Monthly Archives: July 2016

A Pro-Life Perspective on the 2016 Presidential Election

First, an overly long introduction:

Several days ago I said on Facebook: “Ultimately, I’m more concerned with the process Christians use to come to their political conclusions, than the conclusions themselves.” To that end I’ve tried to comment on those processes – values, conscience, love of neighbor, concern for life, etc. – and avoid sharing my conclusions. But, I’ve become convicted that at some point I am being passive aggressive in my approach, hinting at my own conclusions without stating them outright. That’s not my goal – my statement above is perfectly earnest – but I think it still falls short.

With that in mind I have decided to offer my conclusion[1] on one particular issue which is a high priority to me, the issue of abortion. I am not a single issue voter, but I believe this issue to be one of the most central issues when it comes to justice. For me it is both a clear issue, and an issue which the government ought to concern itself with. It is a cultural issue to be sure, but it is also a political issue.

In offering my conclusion, I am not dismissing all other possible conclusions. Feel free to disagree. My own family (my parents on down), for as much as we agree on central beliefs and core values, have come to a range of conclusions on this topic.[2] This doesn’t diminish my respect or love for them. I’m sure the same is true in my church and among my friends – even those who are consistently pro-life. If you disagree with my conclusions I will continue to love and respect you. Still, since I love my neighbor – in this case the most vulnerable of my neighbors, and those who are the victims of systematic injustice – I feel obliged to stop hinting and just be out with it and do my best to advocate on their behalf.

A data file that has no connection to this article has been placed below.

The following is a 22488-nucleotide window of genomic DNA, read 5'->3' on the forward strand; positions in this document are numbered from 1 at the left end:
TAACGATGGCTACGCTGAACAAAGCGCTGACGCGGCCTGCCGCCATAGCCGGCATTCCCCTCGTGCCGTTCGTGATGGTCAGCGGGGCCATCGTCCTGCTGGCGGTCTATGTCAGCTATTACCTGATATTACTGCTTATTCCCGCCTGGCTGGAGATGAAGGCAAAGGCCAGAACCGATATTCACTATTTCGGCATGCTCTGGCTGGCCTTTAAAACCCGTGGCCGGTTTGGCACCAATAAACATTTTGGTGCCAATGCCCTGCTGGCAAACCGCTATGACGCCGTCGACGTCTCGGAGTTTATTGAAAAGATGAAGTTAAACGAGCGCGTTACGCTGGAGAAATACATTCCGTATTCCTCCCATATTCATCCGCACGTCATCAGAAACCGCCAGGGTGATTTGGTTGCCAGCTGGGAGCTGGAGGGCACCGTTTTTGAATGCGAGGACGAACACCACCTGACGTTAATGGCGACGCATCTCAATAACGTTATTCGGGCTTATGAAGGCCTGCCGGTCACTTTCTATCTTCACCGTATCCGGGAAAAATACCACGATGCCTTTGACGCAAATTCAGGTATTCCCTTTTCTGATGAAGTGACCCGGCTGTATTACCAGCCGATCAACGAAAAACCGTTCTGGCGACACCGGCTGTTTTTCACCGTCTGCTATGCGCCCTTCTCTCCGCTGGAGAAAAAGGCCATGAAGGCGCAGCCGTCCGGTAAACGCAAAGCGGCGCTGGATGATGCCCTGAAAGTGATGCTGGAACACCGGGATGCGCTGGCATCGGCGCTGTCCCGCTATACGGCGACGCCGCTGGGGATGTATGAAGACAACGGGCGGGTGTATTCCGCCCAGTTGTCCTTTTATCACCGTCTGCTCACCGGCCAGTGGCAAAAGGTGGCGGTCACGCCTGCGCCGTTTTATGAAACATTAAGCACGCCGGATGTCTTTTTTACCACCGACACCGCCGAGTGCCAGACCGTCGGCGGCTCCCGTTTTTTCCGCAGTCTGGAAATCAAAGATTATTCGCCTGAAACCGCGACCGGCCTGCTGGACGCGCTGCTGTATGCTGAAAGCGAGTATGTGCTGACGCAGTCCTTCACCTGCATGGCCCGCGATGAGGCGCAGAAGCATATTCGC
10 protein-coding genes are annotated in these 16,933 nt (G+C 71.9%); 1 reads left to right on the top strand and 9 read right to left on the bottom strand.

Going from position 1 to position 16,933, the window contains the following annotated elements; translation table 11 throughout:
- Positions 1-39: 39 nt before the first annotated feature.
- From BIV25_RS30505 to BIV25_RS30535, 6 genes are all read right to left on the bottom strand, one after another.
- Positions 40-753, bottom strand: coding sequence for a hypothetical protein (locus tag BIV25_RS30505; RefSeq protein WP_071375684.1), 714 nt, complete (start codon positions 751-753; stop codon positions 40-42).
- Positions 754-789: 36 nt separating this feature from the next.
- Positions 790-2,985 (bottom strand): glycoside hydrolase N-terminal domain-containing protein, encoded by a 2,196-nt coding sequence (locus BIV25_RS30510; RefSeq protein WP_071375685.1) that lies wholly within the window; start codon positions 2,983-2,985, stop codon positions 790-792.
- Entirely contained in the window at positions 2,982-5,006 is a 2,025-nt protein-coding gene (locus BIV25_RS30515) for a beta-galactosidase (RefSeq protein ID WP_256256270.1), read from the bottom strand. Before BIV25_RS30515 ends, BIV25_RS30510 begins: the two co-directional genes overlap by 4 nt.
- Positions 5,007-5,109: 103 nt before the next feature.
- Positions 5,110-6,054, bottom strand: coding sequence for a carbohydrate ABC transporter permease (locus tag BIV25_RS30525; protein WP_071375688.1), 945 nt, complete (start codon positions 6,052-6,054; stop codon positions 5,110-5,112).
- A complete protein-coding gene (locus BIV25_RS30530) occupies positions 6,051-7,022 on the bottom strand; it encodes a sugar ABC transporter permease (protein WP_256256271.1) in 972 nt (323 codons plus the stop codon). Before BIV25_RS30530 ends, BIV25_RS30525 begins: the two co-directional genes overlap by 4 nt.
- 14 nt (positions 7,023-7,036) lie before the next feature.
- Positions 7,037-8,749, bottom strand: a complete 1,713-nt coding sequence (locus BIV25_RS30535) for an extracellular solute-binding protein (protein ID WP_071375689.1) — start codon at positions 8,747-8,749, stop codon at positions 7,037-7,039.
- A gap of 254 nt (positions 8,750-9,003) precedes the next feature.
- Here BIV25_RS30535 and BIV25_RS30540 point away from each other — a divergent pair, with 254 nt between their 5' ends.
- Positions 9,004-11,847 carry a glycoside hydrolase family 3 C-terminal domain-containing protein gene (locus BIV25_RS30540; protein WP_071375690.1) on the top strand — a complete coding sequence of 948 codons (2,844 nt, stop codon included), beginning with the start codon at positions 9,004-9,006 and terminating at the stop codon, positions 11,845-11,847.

The case against Hillary Clinton

This case is perhaps almost too obvious to even mention, but Hillary Clinton is pro-choice. To make matters worse she has been endorsed by Planned Parenthood – an organization that was exposed for unethical behavior and which advocates for the most extreme positions on abortion. Last year I attended a protest of Planned Parenthood[3] and I still believe that the organization should be defunded by the federal government.